It is said that because of their great compassion, nirvana will not hold Bodhisattvas, and because of their realization, they are not imprisoned in saṁsāra. Bodhicitta is to feel real love for all beings and be touched by their misery, but also have the panoramic skillful means and view to transform it. It is not the limited love that is attached to one particular person and so often leads to attachment, co-dependence, or disappointment. Since finding bodhicitta and becoming a nun I feel I have had more love and satisfaction in my life than I ever did from the conditional love of relationships. I think we all need to try to cultivate this transcendent love, no matter whether we are alone, together, married, single, monastic, or householder; we will burn with the fire of great-heartedness, and every action will bring peace, joy, and meaning to ourselves and others. When I was in Catholic school, I saw the sacred heart of Jesus with a thorn crown around it. I think it’s a pretty profound symbol for compassion. The thorns are the sharpness and wisdom that insight brings when our suffering has shown us the truth of interconnectedness, impermanence, and non-self. But these things are not dry or without love, they reveal a luminous spaciousness and richness – the burning heart of bodhicitta.
Bodhicitta is to feel real love for all beings and be touched by their misery, but also have the panoramic skillful means to transform it.
Sometimes we have romantic ideas about Dharma, that it will allow us to ‘have it all’, that we can practice without sacrifice. I know people who question whether monastics are still relevant. Why can’t we just meditate half an hour a day and work 40-50 hours a week, marry the perfect partner and build our dream home? We can, but Dharma takes time, it is about stripping away, not adding more. Sooner or later all our falsehoods and self delusions will be stripped away. Whether we are a householder or monastic, the Dharma is the stripping-paint of truth, to remove all that is not gold. For me, that means stripping life to its essential elements, living with awareness, simplicity, compassion, generosity and sustainability. The Buddha set up the four-fold sangha, and we are all in this together. To throw away one will damage the whole sangha body. We are not a threat to each other, we complete each other.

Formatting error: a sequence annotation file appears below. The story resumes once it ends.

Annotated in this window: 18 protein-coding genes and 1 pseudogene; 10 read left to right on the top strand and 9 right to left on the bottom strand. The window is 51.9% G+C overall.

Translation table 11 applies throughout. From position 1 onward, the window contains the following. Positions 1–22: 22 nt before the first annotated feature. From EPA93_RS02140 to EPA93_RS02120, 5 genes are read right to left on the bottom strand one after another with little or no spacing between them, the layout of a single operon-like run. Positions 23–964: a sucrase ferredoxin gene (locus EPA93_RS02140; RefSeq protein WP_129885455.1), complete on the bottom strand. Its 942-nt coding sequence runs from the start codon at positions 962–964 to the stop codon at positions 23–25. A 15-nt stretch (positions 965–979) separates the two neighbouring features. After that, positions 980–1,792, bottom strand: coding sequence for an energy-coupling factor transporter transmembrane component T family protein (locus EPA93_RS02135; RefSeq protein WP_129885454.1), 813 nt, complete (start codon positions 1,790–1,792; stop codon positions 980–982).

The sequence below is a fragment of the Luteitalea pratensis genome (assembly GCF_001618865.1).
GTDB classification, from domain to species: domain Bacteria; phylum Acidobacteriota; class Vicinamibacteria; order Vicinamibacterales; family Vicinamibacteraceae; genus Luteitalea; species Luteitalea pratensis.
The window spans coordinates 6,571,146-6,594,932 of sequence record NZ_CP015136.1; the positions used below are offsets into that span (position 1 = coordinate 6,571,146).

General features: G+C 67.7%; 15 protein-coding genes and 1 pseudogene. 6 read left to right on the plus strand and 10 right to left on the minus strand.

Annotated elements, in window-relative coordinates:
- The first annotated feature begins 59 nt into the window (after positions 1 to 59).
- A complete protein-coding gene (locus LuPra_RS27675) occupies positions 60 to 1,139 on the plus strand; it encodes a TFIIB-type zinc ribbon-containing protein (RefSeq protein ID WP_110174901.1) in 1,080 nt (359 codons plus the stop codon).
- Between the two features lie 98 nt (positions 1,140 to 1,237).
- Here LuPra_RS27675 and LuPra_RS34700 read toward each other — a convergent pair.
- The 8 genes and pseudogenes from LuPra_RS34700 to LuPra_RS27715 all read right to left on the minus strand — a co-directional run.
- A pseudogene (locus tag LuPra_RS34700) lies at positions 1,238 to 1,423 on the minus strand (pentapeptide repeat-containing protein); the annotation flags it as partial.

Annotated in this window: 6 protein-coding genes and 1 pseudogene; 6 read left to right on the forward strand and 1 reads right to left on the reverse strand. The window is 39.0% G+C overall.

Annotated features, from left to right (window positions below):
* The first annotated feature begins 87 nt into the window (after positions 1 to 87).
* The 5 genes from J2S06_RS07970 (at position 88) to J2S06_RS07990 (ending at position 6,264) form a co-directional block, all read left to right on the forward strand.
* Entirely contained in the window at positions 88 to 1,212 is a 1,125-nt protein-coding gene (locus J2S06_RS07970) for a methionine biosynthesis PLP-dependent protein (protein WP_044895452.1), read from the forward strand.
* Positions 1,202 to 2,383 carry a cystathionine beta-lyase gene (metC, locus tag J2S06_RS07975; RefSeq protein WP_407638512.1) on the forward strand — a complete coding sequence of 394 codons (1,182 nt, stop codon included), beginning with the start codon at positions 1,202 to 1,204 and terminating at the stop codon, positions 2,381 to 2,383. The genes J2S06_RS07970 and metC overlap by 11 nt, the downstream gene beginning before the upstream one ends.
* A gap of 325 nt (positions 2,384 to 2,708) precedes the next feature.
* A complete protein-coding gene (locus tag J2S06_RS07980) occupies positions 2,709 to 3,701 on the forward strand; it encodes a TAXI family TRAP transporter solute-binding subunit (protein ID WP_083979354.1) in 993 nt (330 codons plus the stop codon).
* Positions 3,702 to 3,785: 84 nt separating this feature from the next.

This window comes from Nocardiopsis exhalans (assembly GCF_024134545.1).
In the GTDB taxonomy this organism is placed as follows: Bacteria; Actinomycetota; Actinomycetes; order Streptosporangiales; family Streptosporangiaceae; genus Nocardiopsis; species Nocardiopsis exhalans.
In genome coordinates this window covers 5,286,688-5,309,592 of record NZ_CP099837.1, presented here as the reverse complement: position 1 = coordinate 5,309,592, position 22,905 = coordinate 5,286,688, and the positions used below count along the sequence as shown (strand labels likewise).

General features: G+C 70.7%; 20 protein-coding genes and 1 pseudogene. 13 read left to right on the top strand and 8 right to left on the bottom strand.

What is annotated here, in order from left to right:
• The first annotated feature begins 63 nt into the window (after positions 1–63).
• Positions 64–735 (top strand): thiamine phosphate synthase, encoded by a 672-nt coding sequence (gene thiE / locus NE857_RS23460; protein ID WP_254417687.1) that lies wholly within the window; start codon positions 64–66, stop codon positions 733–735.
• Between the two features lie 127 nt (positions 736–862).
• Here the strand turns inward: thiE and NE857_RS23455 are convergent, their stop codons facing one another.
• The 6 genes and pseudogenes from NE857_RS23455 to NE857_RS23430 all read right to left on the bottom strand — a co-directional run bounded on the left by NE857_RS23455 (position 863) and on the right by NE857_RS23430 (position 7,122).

You can read more about Ayya Yeshe’s work on the website of Bodhicitta Foundation, the grassroots charity she founded to provide education, employment, medical workshops, counseling, nutritional advice and other services to men, women and children in India.